## HP 7475A Plotter: Superformula Demo

Setting `n2=n3=1.5` generates smoothly rounded shapes, rather than the spiky ones produced by `n2=n3=1.0`, so I combined the two into a single demo routine:

A closer look shows all the curves meet at the points, of which there are 37:

The spikes suffer from limited resolution: each curve has 10 k points, but if the extreme end of a spike lies between two points, then it gets blunted on the page. Doubling the number of points would help, although I think this has already gone well beyond the, ah, point of diminishing returns.

I used the three remaining “disposable” liquid ink pens for the spiked curves; the black pen was beyond repair. They produce gorgeous lines, although the magenta ink seems a bit thinned out by the water I used to rinse the remains of the last refill out of the spiral vent channel.

I modified the Chiplotle `supershape()` function to default to my choices for `point_count` and `travel`, then copied the `superformula()` function and changed it to return polar coordinates, because I’ll eventually try scaling the linear value as a function of the total angle, which is much easier in polar coordinates.

The demo code produces the patterns in the picture by iterating over interesting values of `n1` and `n2=n3`, stepping through the pen carousel for each pattern. As before, `m` should be `prime/10` to produce a `prime` number of spikes / bumps. You could add more iteration values, but six of ’em seem entirely sufficient.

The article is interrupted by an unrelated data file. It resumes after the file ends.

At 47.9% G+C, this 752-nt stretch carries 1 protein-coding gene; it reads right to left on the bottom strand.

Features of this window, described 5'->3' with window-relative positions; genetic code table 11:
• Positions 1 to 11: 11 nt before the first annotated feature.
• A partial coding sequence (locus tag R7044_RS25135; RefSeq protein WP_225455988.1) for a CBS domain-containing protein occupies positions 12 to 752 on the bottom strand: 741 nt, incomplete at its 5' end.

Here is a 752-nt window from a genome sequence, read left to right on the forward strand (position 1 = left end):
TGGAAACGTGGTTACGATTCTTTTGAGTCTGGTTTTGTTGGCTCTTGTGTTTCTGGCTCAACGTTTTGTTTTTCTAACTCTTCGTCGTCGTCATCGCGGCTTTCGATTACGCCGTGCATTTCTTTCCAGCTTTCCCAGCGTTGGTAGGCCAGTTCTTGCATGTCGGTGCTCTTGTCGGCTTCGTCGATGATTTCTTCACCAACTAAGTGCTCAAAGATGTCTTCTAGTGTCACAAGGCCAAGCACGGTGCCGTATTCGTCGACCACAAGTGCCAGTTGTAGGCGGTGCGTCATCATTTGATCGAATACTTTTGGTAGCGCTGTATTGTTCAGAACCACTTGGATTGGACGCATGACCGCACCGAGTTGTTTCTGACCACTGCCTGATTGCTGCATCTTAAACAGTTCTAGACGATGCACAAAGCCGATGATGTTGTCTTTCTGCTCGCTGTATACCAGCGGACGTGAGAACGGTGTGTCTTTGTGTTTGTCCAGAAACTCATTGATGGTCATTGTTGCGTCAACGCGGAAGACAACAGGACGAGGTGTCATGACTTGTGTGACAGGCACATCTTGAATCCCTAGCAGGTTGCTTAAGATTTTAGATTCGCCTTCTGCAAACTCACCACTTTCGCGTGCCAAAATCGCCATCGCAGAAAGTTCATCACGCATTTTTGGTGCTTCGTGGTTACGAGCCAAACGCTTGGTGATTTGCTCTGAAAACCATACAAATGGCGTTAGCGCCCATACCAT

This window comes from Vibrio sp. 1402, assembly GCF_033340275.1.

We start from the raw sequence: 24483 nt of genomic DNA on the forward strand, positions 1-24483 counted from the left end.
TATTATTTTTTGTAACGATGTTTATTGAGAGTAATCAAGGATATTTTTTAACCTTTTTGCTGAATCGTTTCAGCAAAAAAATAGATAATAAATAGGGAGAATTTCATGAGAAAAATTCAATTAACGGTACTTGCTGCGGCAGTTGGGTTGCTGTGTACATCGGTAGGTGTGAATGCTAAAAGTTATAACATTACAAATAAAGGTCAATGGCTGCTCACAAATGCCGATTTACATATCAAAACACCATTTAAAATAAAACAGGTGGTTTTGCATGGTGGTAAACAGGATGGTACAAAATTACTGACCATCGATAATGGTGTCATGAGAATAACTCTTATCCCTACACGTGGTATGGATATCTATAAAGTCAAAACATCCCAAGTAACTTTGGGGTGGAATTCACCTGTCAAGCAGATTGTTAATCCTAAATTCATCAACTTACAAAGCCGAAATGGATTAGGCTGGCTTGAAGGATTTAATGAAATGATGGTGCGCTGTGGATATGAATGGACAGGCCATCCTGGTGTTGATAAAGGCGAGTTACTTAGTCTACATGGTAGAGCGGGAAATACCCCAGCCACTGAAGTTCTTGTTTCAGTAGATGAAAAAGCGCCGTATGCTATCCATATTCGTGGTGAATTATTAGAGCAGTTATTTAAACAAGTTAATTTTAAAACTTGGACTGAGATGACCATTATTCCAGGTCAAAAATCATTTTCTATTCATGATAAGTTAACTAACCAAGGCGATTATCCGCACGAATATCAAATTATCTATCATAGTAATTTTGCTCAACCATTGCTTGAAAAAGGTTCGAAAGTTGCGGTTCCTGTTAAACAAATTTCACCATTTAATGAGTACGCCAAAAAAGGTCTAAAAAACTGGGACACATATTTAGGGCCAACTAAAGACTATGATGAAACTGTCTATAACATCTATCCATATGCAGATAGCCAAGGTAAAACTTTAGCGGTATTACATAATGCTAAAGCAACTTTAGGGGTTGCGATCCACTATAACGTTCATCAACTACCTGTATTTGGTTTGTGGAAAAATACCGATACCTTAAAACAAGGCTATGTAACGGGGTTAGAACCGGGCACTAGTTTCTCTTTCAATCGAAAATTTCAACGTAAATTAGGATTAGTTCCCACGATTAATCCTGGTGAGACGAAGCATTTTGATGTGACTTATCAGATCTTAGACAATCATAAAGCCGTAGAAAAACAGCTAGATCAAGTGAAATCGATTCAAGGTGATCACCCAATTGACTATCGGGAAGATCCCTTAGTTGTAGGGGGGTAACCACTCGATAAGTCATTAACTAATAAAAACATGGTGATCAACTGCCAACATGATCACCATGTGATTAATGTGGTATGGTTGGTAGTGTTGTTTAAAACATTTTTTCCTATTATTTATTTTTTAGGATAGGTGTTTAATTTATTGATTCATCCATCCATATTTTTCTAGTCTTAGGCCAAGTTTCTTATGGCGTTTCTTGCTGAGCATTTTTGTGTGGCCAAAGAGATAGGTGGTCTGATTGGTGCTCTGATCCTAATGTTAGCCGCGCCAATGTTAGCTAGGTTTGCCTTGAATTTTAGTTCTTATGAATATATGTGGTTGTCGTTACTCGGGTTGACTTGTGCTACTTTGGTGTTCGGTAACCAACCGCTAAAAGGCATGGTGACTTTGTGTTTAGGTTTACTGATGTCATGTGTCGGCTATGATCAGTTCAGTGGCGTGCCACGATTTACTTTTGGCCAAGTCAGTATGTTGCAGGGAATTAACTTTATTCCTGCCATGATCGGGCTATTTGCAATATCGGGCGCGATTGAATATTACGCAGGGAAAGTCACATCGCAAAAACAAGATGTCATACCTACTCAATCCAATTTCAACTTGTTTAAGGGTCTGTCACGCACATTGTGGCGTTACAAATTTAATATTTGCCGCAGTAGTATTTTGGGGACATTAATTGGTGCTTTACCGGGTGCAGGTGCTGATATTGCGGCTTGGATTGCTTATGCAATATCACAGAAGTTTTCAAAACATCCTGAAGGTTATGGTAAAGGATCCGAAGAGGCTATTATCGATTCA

A real demo should include a large collection of known-good parameter sets, from which it can pick six sets to make a plot. A legend documenting the parameters for each pattern, plus the date & time, would bolster the geek cred.

The Python source code with the modified Chiplotle routines:

```from chiplotle import *
from math import *

def superformula_polar(a, b, m, n1, n2, n3, phi):
''' Computes the position of the point on a
superformula curve.
Superformula has first been proposed by Johan Gielis
and is a generalization of superellipse.
see: http://en.wikipedia.org/wiki/Superformula
Tweaked to return polar coordinates
'''

t1 = cos(m * phi / 4.0) / a
t1 = abs(t1)
t1 = pow(t1, n2)

t2 = sin(m * phi / 4.0) / b
t2 = abs(t2)
t2 = pow(t2, n3)

t3 = -1 / float(n1)
r = pow(t1 + t2, t3)
if abs(r) == 0:
return (0,0)
else:
#     return (r * cos(phi), r * sin(phi))
return (r,phi)

def supershape(width, height, m, n1, n2, n3,
point_count=10*1000, percentage=1.0, a=1.0, b=1.0, travel=None):
'''Supershape, generated using the superformula first proposed
by Johan Gielis.

- `points_count` is the total number of points to compute.
- `travel` is the length of the outline drawn in radians.
3.1416 * 2 is a complete cycle.
'''
travel = travel or (10*2*pi)

## compute points...
phis = [i * travel / point_count
for i in range(1 + int(point_count * percentage))]
points = [superformula_polar(a, b, m, n1, n2, n3, x) for x in phis]

## scale and transpose...
path = [ ]
for r, a in points:
x = width * r * cos(a)
y = height * r * sin(a)
path.append(Coordinate(x, y))

return Path(path)

## RUN DEMO CODE

if __name__ == '__main__':
paperx = 8000
papery = 5000
if  not False:
plt=instantiate_plotters()
plt.set_origin_center()
plt.write(hpgl.VS(10))
pen = 1
for m in [3.7]:
for n1 in [0.20, 0.60, 0.8]:
for n2 in [1.0, 1.5]:
n3 = n2
e = supershape(paperx, papery, m, n1, n2, n3)
plt.select_pen(pen)
if pen < 6:
pen += 1
else:
pen = 1
plt.write(e)
plt.select_pen(0)
else:
e = supershape(paperx, papery, 1.9, 0.8, 3, 3)
io.view(e)
```